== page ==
VIEWS: 5 PAGES: 2 POSTED ON: 10/23/2011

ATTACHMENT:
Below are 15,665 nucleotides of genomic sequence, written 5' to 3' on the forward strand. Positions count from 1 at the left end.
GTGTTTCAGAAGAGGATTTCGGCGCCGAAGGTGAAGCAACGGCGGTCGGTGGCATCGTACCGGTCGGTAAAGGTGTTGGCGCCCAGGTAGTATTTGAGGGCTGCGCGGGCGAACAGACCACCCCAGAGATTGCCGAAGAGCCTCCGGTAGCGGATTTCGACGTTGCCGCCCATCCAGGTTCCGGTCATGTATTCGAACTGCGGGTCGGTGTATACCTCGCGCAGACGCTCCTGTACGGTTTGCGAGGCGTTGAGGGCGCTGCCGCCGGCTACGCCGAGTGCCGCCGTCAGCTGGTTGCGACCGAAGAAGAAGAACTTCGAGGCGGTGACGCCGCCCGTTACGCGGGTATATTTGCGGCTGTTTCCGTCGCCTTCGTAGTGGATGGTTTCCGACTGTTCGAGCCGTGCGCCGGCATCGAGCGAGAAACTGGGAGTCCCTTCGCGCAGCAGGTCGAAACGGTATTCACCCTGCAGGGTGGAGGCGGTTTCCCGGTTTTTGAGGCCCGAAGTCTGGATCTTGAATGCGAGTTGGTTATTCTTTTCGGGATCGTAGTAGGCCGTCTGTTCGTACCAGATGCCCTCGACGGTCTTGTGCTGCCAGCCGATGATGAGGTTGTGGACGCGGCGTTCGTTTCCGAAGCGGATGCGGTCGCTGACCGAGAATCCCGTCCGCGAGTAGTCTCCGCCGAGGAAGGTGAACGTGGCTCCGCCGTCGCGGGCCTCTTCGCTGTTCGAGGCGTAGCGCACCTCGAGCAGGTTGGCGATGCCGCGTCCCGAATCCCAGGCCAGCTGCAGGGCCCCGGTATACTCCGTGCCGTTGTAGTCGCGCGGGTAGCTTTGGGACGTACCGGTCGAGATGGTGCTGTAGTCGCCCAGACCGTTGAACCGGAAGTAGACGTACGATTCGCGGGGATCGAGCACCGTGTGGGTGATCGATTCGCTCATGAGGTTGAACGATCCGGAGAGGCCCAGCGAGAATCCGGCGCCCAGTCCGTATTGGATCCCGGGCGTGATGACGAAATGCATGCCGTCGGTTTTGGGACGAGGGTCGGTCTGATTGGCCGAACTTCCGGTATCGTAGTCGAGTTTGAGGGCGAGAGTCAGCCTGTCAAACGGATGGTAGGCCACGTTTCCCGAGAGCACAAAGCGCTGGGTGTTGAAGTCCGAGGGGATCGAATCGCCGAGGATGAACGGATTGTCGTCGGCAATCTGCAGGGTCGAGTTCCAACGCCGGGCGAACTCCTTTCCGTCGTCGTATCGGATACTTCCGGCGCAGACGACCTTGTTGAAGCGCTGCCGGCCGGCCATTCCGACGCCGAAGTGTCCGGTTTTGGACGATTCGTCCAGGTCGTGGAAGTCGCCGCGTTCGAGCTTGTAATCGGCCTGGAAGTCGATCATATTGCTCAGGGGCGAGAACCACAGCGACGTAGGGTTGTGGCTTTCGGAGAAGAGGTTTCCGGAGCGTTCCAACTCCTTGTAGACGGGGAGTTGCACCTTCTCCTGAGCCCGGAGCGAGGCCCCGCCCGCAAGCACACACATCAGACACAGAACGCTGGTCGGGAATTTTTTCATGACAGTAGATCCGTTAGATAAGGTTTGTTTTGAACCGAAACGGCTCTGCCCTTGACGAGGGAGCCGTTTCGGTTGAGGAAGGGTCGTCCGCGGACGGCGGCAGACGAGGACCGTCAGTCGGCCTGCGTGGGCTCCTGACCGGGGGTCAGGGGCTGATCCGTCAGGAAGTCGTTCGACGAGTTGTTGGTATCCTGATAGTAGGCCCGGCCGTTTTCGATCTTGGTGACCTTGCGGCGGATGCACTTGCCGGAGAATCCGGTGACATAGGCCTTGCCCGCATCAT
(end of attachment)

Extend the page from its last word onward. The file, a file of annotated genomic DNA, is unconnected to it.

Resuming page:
NEW ENVS DEGREE REQUIREMENTS – ENVIRONMENTAL STUDIES Concentrations The goal of the concentration requirement is to have our students develop an area of expertise within the broader field of Environmental Studies. The last few years have shown, however, that the way in which requirement was structured did not support students in meeting this goal. Specifically, under the current requirement: 1) Our experience has been that the breadth of courses available in the humanities, social sciences, and professional schools that touch on topics of environmental concern is so large that most students do not have the background or the familiarity with sub-disciplines of environmental studies to develop a well designed study plan; 2) many students choose courses that are not offered in the only semesters they have available to take them, which results in heavy use of the waiver/substitution system and diminishes any sense of curricular planning; and 3) students put in “filler courses” that they have taken to meet the requirement of 7 courses (21 credits) for a self-designed concentration. The revised concentration requirement being proposed makes two fundamental changes to this system: 1) it reduces the total number of credits in the concentration, and 2) it introduces more structure into the types of courses that may be taken to satisfy this requirement. For all students in the program, the concentration requirement is: a total of 15 credits in upper level courses. All concentrations prohibit inclusion of 100-level courses. Within each concentration area, students must take at least five courses, of which three must be at the 300-level. One course must be an ENVS course at the 300 level or higher to ensure environmental content. Proposed concentrations must be reviewed by the academic adviser, and submitted to the department chair no later than the second semester of the student’s sophomore year. At the same time, we have developed guidelines for typical concentrations, while still retaining the traditional “self-design” option, to improve student advising; this will help to assure that our students meet the primary goal of this requirement, to graduate with an area of expertise. In developing these guidelines, including sample courses, we sought advice from colleagues across the College on appropriate content and experiences and on which courses were offered on a regular enough basis to include. The faculty of the ENVS Steering Committee (representing six departments in the School of Humanities and Sciences), drawing on this input, defined a common core of learning outcomes and experiences for the concentration requirement, identified a few concentration areas as appropriate and feasible, and drew together collections of sample courses for each area. These “typical concentrations” are intended to guide students’ selection of upper-level coursework in such a way that they can develop expertise in an academic area of particular interest. These concentration areas are primarily advising tools; they are flexible collections of courses that together introduce coherence into a student’s upper-level interdisciplinary coursework. Sample Concentrations Students may choose a concentration that falls into one of the categories described below. On the department website, students can find a listing of suggested courses that provides more detail about how they might plan their concentrations. These course listings are developed in consultation with the departments that offer relevant courses. Because upper-level courses often have prerequisites, careful planning by the student is essential to making sure the requirements can be met. Students whose interests do not match any of the concentration options listed below, and who have demonstrated a sense of direction about their career path, may design their own concentration area with approval of their adviser (a special form is available for this purpose on the department website). All students must submit their proposed concentration to the Department Curriculum Committee for approval no later than the second semester of their sophomore year. Although the concentrations do not require a credit-bearing internship, students are encouraged to seek such opportunities either for credit or as summer employment. A list of applied experiences is also available on the department website. Health This concentration explores the relationship between human health and environmental change. Students select courses that address such topics as the relationship between environmental problems and human health; the role of public health in shaping environmental policy; and the relationship between diet (and therefore agriculture) and human health. Specific courses that are appropriate for this concentration may be found in the Departments of Environmental Studies and Sciences, Philosophy, Economics, Sociology, Speech Communication, and Health Promotion and Physical Education. Policy This concentration explores the fundamental importance of policy and politics on environmental issues and problems. Students select courses that address such topics as: the relationship between regulatory frameworks (including but not limited to laws) and environmental problems; the role of the state in shaping human behavior toward the environment; and the transnational nature of environmental regulation in the 21st century. Specific courses that are appropriate for this concentration may be found in the Departments of Environmental Studies and Sciences, Politics, Philosophy, Economics, and Sociology, as well as through the legal studies program in the Division of Interdisciplinary and International Studies. Communication This concentration explores the fundamental importance of communication in both framing and solving environmental issues and problems. Students select courses that address such topics as: the importance of good written and oral communication to solving environmental problems, as well as the role of the media in shaping human behavior toward the environment. Specific courses that are appropriate for this concentration may be found in the Departments of Environmental Studies and Sciences, Writing, Speech Communication, and Strategic Communication. Environmental and Outdoor Education This concentration explores the fundamental importance of education in both framing and solving environmental issues and problems. Students select courses that address such topics as: the role of education (both formal and informal) in shaping society and social values; the importance of education in the outdoors for identifying and solving environmental problems; and the role of education in forging environmental and recreational values. Specific courses that are appropriate for this concentration may be found in the Departments of Environmental Studies and Sciences, Education, Sociology, and Recreation and Leisure Studies. Anthropology This concentration explores the ways in which individual cultures interact with their natural environments. Students select courses that focus on particular geographic areas, including South Asia, Mesoamerica, North America, the southwest United States, and South America. Specific courses that are appropriate for this concentration may be found in the Departments of Environmental Studies and Sciences, Anthropology, and Sociology.